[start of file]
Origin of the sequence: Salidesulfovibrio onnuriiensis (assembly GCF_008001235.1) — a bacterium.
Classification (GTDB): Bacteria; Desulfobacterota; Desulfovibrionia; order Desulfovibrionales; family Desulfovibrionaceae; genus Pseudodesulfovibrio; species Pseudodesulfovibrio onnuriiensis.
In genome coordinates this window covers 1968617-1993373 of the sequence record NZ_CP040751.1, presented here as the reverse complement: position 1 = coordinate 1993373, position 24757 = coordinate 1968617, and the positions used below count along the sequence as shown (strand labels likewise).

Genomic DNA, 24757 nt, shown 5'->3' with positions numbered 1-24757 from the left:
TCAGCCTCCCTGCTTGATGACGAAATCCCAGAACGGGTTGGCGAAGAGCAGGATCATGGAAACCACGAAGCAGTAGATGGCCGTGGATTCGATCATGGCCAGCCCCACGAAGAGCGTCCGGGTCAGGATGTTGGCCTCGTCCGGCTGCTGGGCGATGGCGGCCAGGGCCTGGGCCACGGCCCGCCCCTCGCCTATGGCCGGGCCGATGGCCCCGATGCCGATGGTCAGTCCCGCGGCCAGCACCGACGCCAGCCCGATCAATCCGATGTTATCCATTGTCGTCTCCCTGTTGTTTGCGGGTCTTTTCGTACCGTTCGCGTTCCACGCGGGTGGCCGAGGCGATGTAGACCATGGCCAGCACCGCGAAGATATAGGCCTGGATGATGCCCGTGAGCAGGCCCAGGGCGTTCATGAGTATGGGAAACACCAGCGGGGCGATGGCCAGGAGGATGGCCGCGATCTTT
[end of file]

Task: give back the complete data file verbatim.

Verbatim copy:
Origin of the sequence: Salidesulfovibrio onnuriiensis (assembly GCF_008001235.1) — a bacterium.
Classification (GTDB): Bacteria; Desulfobacterota; Desulfovibrionia; order Desulfovibrionales; family Desulfovibrionaceae; genus Pseudodesulfovibrio; species Pseudodesulfovibrio onnuriiensis.
In genome coordinates this window covers 1968617-1993373 of the sequence record NZ_CP040751.1, presented here as the reverse complement: position 1 = coordinate 1993373, position 24757 = coordinate 1968617, and the positions used below count along the sequence as shown (strand labels likewise).

Genomic DNA, 24757 nt, shown 5'->3' with positions numbered 1-24757 from the left:
TCAGCCTCCCTGCTTGATGACGAAATCCCAGAACGGGTTGGCGAAGAGCAGGATCATGGAAACCACGAAGCAGTAGATGGCCGTGGATTCGATCATGGCCAGCCCCACGAAGAGCGTCCGGGTCAGGATGTTGGCCTCGTCCGGCTGCTGGGCGATGGCGGCCAGGGCCTGGGCCACGGCCCGCCCCTCGCCTATGGCCGGGCCGATGGCCCCGATGCCGATGGTCAGTCCCGCGGCCAGCACCGACGCCAGCCCGATCAATCCGATGTTATCCATTGTCGTCTCCCTGTTGTTTGCGGGTCTTTTCGTACCGTTCGCGTTCCACGCGGGTGGCCGAGGCGATGTAGACCATGGCCAGCACCGCGAAGATATAGGCCTGGATGATGCCCGTGAGCAGGCCCAGGGCGTTCATGAGTATGGGAAACACCAGCGGGGCGATGGCCAGGAGGATGGCCGCGATCTTT